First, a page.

Unlike my Durga System novellas, which are designed to stand alone, I wrote the Bulari Saga to be one overall story arc — though each book is meant to be a satisfying read on its own.
Don’t worry. I hate cliffhanger books, too. 🙂
I normally share the first chapter or prologue of a new book when I launch it — but since Crossfire begins a day or so after the climax of Double Edged, I was worried I wouldn’t be able to find a section that wasn’t super spoiler-y.
Fortunately, one of my favorite scenes made the cut.
I edited the following section to avoid a couple of spoilers, but please enjoy the gloriousness that is Starla’s girl gang blowing off steam. I’ve just finished the draft of Bulari Saga 3, and am plotting out Bulari Saga 4 — and it’s been fun to watch these ladies take up more of the spotlight.
Read on for the excerpt.
Trouble is dead. Long live trouble.
Killing the leader of a violent cult was supposed to make the city a safer place, but instead it created a power imbalance that’s left a deadly war raging in the streets of Bulari.
When Willem Jaantzen is approached for help by local casino magnate Phaera D, he has the sinking feeling the only way to end this war is to betray the people he loves the most. And he’s starting to suspect that Phaera wants more from him than just his help.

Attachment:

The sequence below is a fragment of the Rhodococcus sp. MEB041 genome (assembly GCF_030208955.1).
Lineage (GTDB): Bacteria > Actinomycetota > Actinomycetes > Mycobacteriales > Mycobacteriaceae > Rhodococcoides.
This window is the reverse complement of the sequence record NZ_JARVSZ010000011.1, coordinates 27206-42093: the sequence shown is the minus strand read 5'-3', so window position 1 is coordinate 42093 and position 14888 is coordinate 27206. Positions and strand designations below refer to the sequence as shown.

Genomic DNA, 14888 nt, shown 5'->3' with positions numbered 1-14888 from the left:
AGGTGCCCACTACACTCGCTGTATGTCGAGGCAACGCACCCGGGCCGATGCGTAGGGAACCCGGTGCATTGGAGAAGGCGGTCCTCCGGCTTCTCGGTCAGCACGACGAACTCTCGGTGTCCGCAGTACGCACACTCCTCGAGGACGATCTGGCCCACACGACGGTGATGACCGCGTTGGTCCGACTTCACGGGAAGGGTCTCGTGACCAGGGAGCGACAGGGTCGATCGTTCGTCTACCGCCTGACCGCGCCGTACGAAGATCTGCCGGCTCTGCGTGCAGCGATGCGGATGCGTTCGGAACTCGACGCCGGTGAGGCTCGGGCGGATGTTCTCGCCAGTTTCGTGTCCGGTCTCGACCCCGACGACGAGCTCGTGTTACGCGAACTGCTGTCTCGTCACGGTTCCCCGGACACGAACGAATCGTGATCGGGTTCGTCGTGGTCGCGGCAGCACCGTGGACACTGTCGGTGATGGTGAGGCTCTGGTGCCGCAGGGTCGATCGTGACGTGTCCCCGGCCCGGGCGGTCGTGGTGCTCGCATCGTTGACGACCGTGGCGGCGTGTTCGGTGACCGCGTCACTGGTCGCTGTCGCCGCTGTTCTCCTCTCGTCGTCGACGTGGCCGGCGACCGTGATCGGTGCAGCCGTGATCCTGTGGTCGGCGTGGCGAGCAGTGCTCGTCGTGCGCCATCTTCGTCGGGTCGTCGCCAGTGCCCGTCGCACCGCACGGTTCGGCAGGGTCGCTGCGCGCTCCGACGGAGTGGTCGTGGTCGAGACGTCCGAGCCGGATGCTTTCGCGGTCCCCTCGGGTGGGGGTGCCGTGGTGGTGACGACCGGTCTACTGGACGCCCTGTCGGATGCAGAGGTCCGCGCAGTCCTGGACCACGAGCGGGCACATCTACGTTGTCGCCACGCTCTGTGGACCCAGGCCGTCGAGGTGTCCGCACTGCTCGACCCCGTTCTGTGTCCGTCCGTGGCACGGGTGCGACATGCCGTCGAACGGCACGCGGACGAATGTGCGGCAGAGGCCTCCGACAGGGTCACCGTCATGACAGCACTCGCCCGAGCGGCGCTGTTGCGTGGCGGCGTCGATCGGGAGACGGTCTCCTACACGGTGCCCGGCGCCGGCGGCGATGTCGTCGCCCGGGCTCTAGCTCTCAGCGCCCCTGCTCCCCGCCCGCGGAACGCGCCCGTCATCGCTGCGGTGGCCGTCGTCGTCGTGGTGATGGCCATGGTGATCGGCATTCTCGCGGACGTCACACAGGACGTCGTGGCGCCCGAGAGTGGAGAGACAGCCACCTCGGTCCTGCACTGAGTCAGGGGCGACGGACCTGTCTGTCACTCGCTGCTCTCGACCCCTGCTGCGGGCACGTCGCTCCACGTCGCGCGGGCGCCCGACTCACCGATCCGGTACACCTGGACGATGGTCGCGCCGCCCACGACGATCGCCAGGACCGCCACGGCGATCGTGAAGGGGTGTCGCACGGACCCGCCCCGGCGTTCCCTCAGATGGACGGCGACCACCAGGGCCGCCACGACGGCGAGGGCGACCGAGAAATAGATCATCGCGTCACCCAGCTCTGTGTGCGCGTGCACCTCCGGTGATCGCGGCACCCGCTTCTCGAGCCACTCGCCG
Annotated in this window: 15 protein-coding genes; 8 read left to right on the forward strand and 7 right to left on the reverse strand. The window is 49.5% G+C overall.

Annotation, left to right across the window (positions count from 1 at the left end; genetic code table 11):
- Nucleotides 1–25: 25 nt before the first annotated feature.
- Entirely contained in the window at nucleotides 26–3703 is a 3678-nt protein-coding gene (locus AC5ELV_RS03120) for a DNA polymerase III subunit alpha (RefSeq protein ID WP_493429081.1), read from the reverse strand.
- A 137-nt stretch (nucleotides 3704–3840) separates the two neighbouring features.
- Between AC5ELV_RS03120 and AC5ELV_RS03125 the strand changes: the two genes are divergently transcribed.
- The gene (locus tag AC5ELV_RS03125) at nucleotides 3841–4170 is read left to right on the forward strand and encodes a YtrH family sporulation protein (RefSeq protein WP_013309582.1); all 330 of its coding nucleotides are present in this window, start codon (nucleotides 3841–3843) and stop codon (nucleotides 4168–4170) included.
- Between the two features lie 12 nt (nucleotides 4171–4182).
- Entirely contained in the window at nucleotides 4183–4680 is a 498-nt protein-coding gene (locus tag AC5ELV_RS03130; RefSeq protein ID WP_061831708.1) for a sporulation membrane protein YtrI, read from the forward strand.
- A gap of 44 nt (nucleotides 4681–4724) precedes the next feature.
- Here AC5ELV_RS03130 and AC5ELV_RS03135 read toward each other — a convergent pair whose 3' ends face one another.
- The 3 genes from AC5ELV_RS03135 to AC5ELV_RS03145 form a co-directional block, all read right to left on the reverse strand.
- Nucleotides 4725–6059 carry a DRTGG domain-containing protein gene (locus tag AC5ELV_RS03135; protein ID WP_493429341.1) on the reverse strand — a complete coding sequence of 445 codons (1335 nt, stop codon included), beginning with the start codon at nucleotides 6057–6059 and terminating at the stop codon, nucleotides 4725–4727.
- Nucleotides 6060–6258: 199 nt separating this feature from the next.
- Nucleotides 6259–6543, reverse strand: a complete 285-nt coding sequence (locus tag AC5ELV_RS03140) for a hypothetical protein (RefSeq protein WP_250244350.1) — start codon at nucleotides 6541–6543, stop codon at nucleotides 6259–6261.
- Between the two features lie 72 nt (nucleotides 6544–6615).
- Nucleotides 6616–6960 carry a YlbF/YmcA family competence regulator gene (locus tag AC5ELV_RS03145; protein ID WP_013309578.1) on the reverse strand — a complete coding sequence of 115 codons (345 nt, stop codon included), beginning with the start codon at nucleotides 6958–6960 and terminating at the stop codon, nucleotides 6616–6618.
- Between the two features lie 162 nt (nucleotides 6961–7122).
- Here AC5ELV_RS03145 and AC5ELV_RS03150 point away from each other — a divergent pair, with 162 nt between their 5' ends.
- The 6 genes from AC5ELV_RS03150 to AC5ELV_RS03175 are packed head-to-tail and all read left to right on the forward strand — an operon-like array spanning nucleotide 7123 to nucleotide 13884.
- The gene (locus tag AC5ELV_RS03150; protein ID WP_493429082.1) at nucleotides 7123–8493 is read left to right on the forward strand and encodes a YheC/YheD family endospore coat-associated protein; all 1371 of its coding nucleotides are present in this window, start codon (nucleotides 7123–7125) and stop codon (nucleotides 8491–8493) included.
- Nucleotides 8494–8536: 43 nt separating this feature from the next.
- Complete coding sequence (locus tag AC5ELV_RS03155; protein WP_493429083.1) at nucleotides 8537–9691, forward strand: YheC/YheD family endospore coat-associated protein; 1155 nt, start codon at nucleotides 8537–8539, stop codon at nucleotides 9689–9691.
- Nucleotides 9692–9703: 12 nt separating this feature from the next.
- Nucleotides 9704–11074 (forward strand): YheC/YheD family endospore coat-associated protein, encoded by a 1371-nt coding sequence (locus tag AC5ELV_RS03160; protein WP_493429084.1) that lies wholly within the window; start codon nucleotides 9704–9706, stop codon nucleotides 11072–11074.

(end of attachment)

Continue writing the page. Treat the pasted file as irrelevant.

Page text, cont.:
Whatever decision he makes feels like the wrong one. And as his goddaughter chips away at the mystery surrounding their latest discovery, bringing peace back to the Bulari underground is quickly becoming the least of his worries.
Music thrums through Starla Dusai’s chest, beating like a fever through the packed dancers.
Simca’s incandescent in hot pink, sequins shimmering off her minidress, stacks of rainbow neon cuffs glowing on her brown arms. Her black hair’s in a thick queue, braided through with strands that spark in the light like starbugs, and the spikes of her stilettos flash a different color with every step.
Leti’s in liquid turquoise from the band of her black fedora to the fine weave of her suit to the sharp-ass points of her gleaming dress shoes. Her tie drinks up the light, luminous black silk.
Starla’s in silver that probably makes her pale skin gray and ghostly, but she loves the feel of the flounced skirt swishing against her thighs, loves the way it makes her look like she actually has curves.